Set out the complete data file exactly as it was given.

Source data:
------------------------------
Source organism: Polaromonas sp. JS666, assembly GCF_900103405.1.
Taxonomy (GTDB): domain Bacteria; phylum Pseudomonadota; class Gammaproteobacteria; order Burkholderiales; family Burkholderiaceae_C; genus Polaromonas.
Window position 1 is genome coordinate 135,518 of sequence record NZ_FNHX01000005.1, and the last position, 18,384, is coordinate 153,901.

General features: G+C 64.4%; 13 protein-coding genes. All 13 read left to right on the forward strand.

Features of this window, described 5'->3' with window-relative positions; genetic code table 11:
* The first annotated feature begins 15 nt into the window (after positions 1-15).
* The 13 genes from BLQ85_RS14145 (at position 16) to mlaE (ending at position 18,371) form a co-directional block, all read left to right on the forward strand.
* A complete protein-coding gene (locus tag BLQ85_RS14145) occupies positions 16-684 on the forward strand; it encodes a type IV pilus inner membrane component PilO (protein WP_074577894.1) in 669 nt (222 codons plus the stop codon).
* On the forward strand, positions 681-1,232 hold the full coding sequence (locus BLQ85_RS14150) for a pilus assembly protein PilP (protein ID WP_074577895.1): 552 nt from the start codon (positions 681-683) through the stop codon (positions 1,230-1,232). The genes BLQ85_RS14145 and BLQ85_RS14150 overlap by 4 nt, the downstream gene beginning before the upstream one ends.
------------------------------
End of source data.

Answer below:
Source organism: Polaromonas sp. JS666, assembly GCF_900103405.1.
Taxonomy (GTDB): domain Bacteria; phylum Pseudomonadota; class Gammaproteobacteria; order Burkholderiales; family Burkholderiaceae_C; genus Polaromonas.
Window position 1 is genome coordinate 135,518 of sequence record NZ_FNHX01000005.1, and the last position, 18,384, is coordinate 153,901.

General features: G+C 64.4%; 13 protein-coding genes. All 13 read left to right on the forward strand.

Features of this window, described 5'->3' with window-relative positions; genetic code table 11:
* The first annotated feature begins 15 nt into the window (after positions 1-15).
* The 13 genes from BLQ85_RS14145 (at position 16) to mlaE (ending at position 18,371) form a co-directional block, all read left to right on the forward strand.
* A complete protein-coding gene (locus tag BLQ85_RS14145) occupies positions 16-684 on the forward strand; it encodes a type IV pilus inner membrane component PilO (protein WP_074577894.1) in 669 nt (222 codons plus the stop codon).
* On the forward strand, positions 681-1,232 hold the full coding sequence (locus BLQ85_RS14150) for a pilus assembly protein PilP (protein ID WP_074577895.1): 552 nt from the start codon (positions 681-683) through the stop codon (positions 1,230-1,232). The genes BLQ85_RS14145 and BLQ85_RS14150 overlap by 4 nt, the downstream gene beginning before the upstream one ends.